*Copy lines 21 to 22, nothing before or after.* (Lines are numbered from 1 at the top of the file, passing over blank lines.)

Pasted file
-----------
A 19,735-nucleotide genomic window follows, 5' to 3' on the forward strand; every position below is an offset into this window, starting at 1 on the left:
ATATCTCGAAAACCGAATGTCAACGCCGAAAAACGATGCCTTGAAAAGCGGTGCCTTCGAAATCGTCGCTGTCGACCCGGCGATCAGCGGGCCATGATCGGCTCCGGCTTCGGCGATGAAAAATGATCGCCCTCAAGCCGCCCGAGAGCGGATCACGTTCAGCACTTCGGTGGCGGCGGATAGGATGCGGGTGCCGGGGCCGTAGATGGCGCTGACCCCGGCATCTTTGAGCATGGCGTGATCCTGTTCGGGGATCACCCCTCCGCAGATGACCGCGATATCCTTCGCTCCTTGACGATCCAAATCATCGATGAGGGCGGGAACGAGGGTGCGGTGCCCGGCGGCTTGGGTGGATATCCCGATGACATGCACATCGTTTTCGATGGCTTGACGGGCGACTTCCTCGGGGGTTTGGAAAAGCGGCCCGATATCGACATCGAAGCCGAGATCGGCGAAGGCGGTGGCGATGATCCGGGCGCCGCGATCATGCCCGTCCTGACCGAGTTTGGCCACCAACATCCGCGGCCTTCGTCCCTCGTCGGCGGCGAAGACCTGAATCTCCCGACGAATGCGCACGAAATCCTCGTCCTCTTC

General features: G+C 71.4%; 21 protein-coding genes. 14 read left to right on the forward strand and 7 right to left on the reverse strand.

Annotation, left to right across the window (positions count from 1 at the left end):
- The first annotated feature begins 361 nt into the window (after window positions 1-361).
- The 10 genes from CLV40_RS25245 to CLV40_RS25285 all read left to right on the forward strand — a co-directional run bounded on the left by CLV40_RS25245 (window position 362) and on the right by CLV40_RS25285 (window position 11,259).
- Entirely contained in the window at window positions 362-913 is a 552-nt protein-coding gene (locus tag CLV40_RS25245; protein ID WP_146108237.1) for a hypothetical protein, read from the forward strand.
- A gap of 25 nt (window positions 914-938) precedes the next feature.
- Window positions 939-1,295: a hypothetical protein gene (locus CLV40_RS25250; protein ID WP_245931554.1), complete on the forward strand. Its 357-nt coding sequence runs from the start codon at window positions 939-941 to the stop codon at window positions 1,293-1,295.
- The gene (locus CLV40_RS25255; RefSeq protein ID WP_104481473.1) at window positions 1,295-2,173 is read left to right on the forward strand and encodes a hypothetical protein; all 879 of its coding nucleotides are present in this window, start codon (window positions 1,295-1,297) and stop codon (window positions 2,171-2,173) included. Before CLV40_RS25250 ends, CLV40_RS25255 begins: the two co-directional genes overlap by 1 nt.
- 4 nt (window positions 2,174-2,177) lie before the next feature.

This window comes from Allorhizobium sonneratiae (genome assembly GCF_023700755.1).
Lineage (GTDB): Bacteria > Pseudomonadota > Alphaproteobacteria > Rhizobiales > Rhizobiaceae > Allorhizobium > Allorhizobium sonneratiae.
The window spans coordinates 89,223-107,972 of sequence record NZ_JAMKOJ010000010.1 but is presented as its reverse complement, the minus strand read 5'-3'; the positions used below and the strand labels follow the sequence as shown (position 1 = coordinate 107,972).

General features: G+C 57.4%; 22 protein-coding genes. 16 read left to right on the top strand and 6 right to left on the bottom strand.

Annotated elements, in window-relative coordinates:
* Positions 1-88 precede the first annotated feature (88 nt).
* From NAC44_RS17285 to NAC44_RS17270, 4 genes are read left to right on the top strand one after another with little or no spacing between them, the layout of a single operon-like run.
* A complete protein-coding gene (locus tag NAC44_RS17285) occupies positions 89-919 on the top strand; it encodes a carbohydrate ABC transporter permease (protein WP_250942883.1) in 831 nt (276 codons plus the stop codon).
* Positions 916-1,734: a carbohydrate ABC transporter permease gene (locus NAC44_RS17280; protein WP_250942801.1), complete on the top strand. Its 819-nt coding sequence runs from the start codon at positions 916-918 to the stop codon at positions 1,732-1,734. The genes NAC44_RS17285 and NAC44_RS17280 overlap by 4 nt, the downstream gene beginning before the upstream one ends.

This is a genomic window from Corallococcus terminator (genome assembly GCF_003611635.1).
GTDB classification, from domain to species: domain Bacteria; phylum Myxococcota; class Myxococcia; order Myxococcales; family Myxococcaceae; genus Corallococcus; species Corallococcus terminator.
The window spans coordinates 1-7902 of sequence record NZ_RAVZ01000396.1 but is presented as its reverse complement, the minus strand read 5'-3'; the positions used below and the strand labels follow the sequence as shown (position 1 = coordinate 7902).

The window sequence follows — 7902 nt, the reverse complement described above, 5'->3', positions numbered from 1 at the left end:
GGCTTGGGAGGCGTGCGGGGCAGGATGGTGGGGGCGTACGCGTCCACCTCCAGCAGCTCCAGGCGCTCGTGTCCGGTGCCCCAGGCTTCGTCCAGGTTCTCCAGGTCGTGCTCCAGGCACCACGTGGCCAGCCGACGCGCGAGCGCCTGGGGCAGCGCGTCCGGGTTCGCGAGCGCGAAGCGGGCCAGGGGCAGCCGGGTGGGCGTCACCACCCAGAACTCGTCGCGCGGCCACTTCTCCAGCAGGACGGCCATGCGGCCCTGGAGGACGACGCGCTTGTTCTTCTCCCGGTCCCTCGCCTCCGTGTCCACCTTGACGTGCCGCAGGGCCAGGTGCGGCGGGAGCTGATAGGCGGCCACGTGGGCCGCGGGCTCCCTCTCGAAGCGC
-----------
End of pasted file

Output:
This is a genomic window from Corallococcus terminator (genome assembly GCF_003611635.1).
GTDB classification, from domain to species: domain Bacteria; phylum Myxococcota; class Myxococcia; order Myxococcales; family Myxococcaceae; genus Corallococcus; species Corallococcus terminator.